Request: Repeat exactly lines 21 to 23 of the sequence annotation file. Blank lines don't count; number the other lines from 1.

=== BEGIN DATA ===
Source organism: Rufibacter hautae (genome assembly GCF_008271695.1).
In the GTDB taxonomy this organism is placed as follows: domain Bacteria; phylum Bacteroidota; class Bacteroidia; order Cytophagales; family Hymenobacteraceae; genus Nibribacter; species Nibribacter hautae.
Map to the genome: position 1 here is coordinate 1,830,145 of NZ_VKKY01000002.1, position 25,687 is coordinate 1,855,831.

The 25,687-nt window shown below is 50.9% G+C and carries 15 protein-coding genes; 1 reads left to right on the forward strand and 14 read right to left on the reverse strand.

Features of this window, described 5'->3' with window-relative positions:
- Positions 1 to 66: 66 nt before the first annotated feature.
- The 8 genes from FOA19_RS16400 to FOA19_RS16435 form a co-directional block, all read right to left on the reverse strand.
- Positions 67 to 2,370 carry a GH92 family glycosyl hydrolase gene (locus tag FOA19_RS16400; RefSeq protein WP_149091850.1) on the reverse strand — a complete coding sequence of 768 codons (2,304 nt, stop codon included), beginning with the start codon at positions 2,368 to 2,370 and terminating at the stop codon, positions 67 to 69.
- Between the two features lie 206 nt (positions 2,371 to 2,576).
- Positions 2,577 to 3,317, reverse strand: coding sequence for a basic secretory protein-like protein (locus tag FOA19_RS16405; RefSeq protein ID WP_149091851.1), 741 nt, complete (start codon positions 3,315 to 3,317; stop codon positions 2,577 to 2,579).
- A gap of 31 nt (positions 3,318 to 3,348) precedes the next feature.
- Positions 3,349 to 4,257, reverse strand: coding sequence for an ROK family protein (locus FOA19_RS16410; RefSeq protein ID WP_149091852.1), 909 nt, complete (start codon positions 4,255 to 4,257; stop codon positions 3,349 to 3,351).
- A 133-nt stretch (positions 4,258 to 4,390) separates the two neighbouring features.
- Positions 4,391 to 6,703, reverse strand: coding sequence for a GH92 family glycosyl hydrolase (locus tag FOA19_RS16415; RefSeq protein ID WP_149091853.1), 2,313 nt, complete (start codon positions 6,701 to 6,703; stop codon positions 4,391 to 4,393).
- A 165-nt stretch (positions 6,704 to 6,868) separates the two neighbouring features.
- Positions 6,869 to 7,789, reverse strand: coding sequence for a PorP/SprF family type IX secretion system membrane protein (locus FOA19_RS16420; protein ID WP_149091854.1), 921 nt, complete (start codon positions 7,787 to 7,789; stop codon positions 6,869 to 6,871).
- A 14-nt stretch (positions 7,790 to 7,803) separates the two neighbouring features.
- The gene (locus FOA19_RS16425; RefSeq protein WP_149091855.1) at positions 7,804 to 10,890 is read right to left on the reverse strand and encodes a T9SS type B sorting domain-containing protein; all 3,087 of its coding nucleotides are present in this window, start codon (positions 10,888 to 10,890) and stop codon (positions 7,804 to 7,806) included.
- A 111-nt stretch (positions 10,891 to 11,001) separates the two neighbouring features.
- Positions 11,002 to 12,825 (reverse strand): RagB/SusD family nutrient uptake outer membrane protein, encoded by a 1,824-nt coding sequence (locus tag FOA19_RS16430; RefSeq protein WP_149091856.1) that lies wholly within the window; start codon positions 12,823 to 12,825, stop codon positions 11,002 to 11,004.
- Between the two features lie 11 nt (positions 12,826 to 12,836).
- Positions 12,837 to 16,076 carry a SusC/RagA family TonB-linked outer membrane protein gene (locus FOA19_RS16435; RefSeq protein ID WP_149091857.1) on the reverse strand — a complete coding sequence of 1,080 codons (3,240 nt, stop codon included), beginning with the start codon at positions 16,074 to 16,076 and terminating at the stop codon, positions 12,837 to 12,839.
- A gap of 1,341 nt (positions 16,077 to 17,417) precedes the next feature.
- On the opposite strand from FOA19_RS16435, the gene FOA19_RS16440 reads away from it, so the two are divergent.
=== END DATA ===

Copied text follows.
- Between the two features lie 11 nt (positions 12,826 to 12,836).
- Positions 12,837 to 16,076 carry a SusC/RagA family TonB-linked outer membrane protein gene (locus FOA19_RS16435; RefSeq protein ID WP_149091857.1) on the reverse strand — a complete coding sequence of 1,080 codons (3,240 nt, stop codon included), beginning with the start codon at positions 16,074 to 16,076 and terminating at the stop codon, positions 12,837 to 12,839.
- A gap of 1,341 nt (positions 16,077 to 17,417) precedes the next feature.